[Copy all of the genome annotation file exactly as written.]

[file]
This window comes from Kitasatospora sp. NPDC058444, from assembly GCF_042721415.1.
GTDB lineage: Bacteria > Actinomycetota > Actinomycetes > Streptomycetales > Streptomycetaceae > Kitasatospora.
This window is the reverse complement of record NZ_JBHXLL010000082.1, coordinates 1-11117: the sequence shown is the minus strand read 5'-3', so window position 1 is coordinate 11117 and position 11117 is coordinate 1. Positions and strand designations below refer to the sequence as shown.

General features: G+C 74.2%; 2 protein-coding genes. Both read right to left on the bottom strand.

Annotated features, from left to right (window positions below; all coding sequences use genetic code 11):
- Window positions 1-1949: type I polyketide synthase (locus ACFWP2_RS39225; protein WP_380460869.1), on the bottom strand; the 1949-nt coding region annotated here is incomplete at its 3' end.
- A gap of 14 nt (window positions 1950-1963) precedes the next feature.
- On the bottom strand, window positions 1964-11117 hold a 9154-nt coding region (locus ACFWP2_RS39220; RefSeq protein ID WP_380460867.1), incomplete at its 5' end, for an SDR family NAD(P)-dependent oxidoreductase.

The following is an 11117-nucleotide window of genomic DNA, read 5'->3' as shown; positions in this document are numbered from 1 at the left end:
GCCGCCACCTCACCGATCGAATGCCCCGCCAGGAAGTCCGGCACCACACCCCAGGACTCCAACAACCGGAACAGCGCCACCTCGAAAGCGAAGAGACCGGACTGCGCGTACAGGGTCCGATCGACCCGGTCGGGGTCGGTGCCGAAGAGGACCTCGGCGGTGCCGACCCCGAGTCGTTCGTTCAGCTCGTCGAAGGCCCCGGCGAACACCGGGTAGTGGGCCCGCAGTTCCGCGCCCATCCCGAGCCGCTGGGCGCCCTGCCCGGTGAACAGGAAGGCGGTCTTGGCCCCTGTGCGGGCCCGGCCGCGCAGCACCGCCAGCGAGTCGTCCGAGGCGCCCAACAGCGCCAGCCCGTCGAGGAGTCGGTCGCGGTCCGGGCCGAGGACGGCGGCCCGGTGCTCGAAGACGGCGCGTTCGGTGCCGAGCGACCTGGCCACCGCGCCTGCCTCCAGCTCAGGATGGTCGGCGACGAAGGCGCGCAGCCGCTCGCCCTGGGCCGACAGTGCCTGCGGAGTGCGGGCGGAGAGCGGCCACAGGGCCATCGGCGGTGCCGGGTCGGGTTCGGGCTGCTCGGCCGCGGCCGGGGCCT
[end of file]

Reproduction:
This window comes from Kitasatospora sp. NPDC058444, from assembly GCF_042721415.1.
GTDB lineage: Bacteria > Actinomycetota > Actinomycetes > Streptomycetales > Streptomycetaceae > Kitasatospora.
This window is the reverse complement of record NZ_JBHXLL010000082.1, coordinates 1-11117: the sequence shown is the minus strand read 5'-3', so window position 1 is coordinate 11117 and position 11117 is coordinate 1. Positions and strand designations below refer to the sequence as shown.

General features: G+C 74.2%; 2 protein-coding genes. Both read right to left on the bottom strand.

Annotated features, from left to right (window positions below; all coding sequences use genetic code 11):
- Window positions 1-1949: type I polyketide synthase (locus ACFWP2_RS39225; protein WP_380460869.1), on the bottom strand; the 1949-nt coding region annotated here is incomplete at its 3' end.
- A gap of 14 nt (window positions 1950-1963) precedes the next feature.
- On the bottom strand, window positions 1964-11117 hold a 9154-nt coding region (locus ACFWP2_RS39220; RefSeq protein ID WP_380460867.1), incomplete at its 5' end, for an SDR family NAD(P)-dependent oxidoreductase.

The following is an 11117-nucleotide window of genomic DNA, read 5'->3' as shown; positions in this document are numbered from 1 at the left end:
GCCGCCACCTCACCGATCGAATGCCCCGCCAGGAAGTCCGGCACCACACCCCAGGACTCCAACAACCGGAACAGCGCCACCTCGAAAGCGAAGAGACCGGACTGCGCGTACAGGGTCCGATCGACCCGGTCGGGGTCGGTGCCGAAGAGGACCTCGGCGGTGCCGACCCCGAGTCGTTCGTTCAGCTCGTCGAAGGCCCCGGCGAACACCGGGTAGTGGGCCCGCAGTTCCGCGCCCATCCCGAGCCGCTGGGCGCCCTGCCCGGTGAACAGGAAGGCGGTCTTGGCCCCTGTGCGGGCCCGGCCGCGCAGCACCGCCAGCGAGTCGTCCGAGGCGCCCAACAGCGCCAGCCCGTCGAGGAGTCGGTCGCGGTCCGGGCCGAGGACGGCGGCCCGGTGCTCGAAGACGGCGCGTTCGGTGCCGAGCGACCTGGCCACCGCGCCTGCCTCCAGCTCAGGATGGTCGGCGACGAAGGCGCGCAGCCGCTCGCCCTGGGCCGACAGTGCCTGCGGAGTGCGGGCGGAGAGCGGCCACAGGGCCATCGGCGGTGCCGGGTCGGGTTCGGGCTGCTCGGCCGCGGCCGGGGCCT